Life Is Worse In Right-To-Work States
University of Oregon labor scholar and EPI research associate Gordon Lafer often points out how relatively poor the quality of life is in right-to-work states, on average, compared to states that don’t restrict union contract rights.
Politico just came out with a new ranking of the 50 states, on a combination of 14 different measures of quality of life, including “high school graduation rates, per capita income, life expectancy and crime rate.” Then they average those 14 to create one overall ranking of the states.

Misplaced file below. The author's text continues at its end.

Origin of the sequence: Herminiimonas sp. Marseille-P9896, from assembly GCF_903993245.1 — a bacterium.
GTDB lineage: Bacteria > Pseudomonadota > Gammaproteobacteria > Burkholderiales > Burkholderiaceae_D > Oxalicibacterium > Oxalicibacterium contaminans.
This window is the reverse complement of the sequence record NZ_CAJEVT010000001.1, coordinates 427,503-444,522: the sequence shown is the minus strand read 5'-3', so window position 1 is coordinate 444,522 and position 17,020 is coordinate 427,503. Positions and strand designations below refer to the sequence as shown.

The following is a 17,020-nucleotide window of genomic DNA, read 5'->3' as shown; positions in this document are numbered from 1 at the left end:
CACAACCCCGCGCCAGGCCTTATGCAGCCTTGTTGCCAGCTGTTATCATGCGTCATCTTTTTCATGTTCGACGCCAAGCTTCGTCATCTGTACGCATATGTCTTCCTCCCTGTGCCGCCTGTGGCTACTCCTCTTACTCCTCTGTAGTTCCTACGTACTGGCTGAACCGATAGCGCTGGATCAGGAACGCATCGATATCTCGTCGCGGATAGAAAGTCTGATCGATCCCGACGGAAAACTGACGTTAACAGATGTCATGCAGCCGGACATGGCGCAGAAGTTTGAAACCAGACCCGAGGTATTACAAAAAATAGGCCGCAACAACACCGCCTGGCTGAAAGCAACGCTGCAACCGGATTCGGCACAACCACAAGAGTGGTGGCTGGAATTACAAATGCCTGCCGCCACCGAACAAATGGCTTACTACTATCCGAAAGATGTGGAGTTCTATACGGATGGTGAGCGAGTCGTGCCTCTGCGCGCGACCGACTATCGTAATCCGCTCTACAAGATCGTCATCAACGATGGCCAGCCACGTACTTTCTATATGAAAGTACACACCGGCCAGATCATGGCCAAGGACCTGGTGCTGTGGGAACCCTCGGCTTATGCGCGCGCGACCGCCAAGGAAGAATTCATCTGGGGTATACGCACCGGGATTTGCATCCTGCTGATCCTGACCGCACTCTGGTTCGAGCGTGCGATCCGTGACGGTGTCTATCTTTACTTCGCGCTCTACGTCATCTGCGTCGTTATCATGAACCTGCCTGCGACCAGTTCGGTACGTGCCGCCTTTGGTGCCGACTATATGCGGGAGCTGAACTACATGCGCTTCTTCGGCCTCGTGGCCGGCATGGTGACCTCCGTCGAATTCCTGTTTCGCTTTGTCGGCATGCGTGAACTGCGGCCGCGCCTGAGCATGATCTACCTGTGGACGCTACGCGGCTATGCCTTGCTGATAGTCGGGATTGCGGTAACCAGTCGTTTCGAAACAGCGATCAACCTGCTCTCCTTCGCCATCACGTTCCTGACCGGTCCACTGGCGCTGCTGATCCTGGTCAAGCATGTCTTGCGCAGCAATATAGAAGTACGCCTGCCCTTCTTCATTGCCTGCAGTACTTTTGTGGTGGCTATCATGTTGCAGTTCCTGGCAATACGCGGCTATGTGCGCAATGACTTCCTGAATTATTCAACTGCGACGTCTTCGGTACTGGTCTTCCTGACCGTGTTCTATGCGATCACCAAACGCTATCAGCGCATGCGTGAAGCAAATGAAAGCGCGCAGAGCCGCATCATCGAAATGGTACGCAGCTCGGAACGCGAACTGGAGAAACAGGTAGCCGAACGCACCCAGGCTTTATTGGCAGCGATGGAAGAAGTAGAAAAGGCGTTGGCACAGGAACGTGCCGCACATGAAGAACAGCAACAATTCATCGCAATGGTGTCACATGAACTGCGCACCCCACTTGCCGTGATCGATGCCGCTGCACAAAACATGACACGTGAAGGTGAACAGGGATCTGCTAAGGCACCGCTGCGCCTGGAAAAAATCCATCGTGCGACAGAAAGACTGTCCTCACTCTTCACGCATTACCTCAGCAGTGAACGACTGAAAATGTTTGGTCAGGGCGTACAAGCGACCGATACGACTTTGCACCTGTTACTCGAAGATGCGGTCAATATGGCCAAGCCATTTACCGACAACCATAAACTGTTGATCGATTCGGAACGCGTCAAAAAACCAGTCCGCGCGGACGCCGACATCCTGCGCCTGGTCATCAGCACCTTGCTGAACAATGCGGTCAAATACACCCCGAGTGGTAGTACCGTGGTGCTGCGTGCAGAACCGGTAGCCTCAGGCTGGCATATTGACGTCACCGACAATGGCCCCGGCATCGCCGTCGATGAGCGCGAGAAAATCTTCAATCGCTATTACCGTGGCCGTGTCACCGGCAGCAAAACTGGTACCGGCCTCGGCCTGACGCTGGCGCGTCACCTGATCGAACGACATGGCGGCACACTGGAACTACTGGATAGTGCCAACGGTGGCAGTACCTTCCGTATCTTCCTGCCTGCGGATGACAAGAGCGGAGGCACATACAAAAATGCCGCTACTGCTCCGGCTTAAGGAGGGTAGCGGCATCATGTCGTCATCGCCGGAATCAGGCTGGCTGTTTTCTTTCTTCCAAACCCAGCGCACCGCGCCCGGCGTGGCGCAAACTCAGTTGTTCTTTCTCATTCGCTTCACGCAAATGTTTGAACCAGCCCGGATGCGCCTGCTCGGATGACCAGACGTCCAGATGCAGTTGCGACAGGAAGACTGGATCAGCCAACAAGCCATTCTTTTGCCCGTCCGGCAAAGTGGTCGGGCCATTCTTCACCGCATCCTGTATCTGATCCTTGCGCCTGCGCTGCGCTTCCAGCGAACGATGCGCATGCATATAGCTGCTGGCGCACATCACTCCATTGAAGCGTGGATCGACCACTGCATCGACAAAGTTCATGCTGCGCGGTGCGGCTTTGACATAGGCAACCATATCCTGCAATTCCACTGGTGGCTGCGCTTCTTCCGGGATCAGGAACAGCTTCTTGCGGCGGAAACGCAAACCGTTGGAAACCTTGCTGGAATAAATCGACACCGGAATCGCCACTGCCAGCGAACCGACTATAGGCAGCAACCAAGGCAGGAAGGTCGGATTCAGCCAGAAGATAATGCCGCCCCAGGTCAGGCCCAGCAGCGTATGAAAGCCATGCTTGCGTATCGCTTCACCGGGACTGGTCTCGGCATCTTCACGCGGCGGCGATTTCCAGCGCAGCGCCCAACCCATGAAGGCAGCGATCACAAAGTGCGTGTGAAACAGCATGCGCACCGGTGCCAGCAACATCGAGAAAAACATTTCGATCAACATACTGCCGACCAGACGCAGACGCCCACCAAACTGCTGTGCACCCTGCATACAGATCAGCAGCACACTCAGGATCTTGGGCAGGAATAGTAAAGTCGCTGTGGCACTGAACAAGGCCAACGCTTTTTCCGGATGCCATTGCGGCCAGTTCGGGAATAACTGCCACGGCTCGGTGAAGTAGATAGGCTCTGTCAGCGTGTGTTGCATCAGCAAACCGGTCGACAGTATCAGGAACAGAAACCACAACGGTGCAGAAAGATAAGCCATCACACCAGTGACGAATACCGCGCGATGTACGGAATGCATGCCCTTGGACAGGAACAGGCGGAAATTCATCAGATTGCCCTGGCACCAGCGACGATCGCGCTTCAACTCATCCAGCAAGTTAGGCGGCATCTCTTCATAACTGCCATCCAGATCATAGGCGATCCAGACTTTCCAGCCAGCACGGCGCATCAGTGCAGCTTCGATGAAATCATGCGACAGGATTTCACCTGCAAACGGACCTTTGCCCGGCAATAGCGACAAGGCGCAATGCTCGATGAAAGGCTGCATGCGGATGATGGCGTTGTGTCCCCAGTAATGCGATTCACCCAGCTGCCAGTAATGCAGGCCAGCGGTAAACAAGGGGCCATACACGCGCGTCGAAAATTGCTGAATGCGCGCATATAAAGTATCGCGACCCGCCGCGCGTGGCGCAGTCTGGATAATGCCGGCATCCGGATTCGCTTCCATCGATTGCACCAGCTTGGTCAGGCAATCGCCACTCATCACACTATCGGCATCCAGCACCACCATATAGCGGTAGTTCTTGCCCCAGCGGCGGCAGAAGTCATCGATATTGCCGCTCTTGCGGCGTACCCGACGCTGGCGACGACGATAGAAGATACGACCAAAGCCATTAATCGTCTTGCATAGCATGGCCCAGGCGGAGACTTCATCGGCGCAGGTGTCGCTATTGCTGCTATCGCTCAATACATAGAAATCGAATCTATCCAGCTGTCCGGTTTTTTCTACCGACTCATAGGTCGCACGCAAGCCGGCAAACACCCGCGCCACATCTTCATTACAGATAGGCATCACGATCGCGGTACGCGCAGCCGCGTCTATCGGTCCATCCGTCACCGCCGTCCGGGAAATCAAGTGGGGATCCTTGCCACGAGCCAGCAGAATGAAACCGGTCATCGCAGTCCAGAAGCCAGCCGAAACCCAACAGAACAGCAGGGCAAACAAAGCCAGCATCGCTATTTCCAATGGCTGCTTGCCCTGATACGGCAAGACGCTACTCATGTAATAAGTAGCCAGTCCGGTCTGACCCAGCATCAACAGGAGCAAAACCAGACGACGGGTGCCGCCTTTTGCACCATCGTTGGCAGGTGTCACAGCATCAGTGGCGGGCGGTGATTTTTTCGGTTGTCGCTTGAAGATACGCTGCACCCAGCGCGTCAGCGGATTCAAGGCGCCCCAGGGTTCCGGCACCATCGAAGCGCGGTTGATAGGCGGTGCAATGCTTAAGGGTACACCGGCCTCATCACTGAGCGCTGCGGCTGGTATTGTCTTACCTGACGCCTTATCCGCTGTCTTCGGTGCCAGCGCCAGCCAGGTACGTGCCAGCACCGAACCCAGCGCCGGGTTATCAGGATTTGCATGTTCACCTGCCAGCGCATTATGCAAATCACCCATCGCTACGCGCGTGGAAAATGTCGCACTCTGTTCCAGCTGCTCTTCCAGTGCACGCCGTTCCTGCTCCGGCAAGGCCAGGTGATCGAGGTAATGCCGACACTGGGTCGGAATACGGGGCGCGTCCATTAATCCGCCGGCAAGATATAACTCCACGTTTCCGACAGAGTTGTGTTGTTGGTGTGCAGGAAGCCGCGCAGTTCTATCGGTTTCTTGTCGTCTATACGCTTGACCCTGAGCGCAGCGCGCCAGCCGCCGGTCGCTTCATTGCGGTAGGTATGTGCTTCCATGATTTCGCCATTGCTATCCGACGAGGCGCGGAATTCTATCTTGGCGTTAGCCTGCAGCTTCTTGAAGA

The outcome suggests the opposite of corporate assertions that “right-to-work” states are doing better than others. According to Politico, 4 of the 5 best states to live in are non-right-to-work. In order, they are New Hampshire, Minnesota, Vermont, Utah, and Massachusetts.
Right-to-work states account for 8 of the 10 worst states, and all 5 of the 5 worst states (in order, from 46th-50th: Alabama, Tennessee, Arkansas, Louisiana, Mississsippi). The majority of RTW states are not only in the bottom half of the country, but in the bottom 20 of the 50 states.
Lafer’s home state, Oregon, where corporate backers are trying to pass a public sector right-to-work law, is ranked 23rd, outperforming nearly 2/3 of the states that currently have RTW laws.